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FMEA, controls

Six Sigma – iSixSigma Forums Old Forums General FMEA, controls

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  • #30921

    Dona
    Participant

    When we do an FMEA and consider current cotrols in place, 99% of the time is the answer is “none”.
    Do we have a problem or do we have a rich seam of oppotrunities ?
    Jon
     

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    #81169

    Eileen
    Participant

    Jon,
    It depends on what you have in the columns for severity and frequency of occurrence. The decision to take action is frequently tied to the RPN number. The higher the number, the more likely you should do something. If you have ones in severity and occurrence, then you probably don’t need to take any action. However, if it is a safety concern, I would certainly consider the consequences of having no detection.
    It is curious that you have no controls on your service or product. Does that mean that you have highly capable processes that don’t produce and errors or defects?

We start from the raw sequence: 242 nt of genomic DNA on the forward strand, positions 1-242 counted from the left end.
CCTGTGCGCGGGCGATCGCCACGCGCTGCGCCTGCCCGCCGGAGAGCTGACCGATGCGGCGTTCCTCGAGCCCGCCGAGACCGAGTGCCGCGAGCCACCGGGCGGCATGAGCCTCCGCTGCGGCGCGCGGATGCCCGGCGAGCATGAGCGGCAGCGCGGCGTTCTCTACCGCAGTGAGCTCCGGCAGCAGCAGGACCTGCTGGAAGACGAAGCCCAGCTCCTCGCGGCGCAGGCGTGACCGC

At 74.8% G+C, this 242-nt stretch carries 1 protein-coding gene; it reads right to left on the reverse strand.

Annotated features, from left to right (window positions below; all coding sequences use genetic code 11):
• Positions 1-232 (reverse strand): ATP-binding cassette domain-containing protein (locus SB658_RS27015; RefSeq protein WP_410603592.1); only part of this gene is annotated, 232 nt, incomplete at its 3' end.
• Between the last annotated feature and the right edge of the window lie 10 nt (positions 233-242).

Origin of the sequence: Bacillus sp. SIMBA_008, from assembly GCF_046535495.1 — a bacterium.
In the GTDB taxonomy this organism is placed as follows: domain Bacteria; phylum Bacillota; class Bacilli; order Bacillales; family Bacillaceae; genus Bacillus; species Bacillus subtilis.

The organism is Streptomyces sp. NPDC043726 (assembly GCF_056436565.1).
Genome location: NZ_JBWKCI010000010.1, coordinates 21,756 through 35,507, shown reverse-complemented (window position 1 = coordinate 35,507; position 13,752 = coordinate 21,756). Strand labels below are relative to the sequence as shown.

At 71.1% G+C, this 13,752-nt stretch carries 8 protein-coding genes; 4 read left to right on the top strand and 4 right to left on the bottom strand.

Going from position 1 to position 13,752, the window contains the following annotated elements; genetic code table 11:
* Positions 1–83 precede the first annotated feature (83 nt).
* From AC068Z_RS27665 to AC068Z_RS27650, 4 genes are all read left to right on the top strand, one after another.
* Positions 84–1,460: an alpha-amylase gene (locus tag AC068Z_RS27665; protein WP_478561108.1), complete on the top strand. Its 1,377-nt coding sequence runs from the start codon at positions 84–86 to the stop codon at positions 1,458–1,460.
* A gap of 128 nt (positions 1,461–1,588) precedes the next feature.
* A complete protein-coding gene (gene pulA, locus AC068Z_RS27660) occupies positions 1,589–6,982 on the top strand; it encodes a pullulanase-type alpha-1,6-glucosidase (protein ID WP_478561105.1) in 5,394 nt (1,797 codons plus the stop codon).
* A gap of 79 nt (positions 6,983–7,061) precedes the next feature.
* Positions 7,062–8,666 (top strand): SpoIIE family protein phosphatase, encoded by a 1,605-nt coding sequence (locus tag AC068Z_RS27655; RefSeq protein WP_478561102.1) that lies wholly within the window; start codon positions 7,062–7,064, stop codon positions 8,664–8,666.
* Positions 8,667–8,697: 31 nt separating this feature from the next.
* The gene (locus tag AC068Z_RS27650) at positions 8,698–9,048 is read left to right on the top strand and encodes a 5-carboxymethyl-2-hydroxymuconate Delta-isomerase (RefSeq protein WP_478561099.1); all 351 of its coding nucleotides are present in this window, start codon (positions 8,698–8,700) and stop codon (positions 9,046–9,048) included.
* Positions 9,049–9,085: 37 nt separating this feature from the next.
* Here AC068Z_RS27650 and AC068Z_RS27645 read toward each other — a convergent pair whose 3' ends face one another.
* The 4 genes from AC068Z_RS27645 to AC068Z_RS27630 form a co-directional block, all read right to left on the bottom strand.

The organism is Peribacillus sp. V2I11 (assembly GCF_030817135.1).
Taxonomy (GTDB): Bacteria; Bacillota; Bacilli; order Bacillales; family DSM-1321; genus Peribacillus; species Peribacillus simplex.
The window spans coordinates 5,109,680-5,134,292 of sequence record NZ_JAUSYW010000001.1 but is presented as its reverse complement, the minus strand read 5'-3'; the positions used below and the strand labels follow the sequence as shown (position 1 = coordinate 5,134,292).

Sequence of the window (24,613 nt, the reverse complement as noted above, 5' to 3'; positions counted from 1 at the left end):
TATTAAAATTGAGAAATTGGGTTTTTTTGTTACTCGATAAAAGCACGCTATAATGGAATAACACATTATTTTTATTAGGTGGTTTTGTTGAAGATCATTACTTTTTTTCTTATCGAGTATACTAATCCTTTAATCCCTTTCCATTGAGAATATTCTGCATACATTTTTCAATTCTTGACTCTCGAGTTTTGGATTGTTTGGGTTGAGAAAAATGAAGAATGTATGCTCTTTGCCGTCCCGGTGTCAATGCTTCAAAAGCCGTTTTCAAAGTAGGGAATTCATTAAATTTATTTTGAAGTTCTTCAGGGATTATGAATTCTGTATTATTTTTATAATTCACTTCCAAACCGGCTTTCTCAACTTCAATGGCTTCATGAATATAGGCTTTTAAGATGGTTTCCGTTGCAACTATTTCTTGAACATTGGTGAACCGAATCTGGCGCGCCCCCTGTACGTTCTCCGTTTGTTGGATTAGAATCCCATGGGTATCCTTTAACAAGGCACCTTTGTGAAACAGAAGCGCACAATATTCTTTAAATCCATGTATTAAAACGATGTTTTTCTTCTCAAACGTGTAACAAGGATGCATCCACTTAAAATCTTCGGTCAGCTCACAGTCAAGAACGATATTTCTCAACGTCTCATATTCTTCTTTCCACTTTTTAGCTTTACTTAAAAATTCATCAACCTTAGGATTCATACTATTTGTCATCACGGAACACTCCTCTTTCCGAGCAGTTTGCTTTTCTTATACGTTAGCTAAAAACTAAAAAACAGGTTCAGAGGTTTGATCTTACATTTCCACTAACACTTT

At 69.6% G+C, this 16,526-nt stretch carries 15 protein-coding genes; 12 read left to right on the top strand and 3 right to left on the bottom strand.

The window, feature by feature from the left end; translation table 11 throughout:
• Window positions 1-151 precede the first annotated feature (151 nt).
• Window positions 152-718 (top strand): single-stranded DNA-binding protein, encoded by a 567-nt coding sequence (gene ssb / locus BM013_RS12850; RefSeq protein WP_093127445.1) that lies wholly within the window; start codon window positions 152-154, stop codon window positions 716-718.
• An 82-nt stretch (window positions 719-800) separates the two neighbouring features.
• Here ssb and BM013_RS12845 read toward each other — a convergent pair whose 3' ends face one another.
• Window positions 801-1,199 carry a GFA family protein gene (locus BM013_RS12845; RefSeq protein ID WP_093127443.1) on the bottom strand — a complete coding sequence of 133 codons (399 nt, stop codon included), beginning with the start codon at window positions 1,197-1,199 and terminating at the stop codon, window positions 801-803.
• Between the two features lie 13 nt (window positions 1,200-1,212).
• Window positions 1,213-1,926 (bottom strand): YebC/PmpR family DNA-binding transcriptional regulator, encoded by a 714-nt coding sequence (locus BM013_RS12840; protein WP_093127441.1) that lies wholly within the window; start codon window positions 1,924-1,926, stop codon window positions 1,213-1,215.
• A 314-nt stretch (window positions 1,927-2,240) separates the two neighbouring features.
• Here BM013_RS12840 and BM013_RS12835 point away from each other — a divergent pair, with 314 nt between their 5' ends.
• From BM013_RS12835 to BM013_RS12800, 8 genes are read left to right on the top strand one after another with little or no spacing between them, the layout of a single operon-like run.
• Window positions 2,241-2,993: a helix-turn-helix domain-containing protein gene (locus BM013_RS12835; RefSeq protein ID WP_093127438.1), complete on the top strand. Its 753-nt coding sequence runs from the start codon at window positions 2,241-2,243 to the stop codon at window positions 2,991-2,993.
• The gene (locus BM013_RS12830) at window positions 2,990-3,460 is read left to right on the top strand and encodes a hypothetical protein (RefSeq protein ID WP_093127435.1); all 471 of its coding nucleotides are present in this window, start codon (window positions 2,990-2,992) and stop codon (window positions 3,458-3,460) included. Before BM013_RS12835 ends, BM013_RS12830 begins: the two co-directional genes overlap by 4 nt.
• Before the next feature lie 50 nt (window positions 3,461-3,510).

Eileen, Quality Disciplines

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    #81183

    Steve McMullen
    Member

    It depends!!  If your only opportunity for improvement lies in RPN’s with this level of control, then there is a rich seam of opportunities, otherwise, pick the issues with higher RPN’s.

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    #81185

    Gabriel
    Participant

    To have no control where there is no reason to have one is neither a problem nor an oportunity. However:
    1) Are you sure there is no control where you put “none”? Sometimes a failure mode or its cause can be detected by means that where not intended to detect exactly that problem. For example, you can have several parameters or characterisitcs that are highly correlated, and then monitoring one of them is enough to controll several of them. Other times the failure can be detected in next steps in the process flow. Remember also the controls that are done, for example, at start-up, or once a year, etc (in a performance test, in a layout inspection, etc.).
    2) Instead of thinking if a control is needed or not, try definning a sound criteria for “action needed” (based on NPR, significance, severity, a combination of those, etc.) and then think which is the best action to take in each case. Sometimes it is better to reduce the occurrence than adding a control.
    3) If after analything the two previos points the conclusion is that a control is needed, then not having one is a problem or/and an opportunity.

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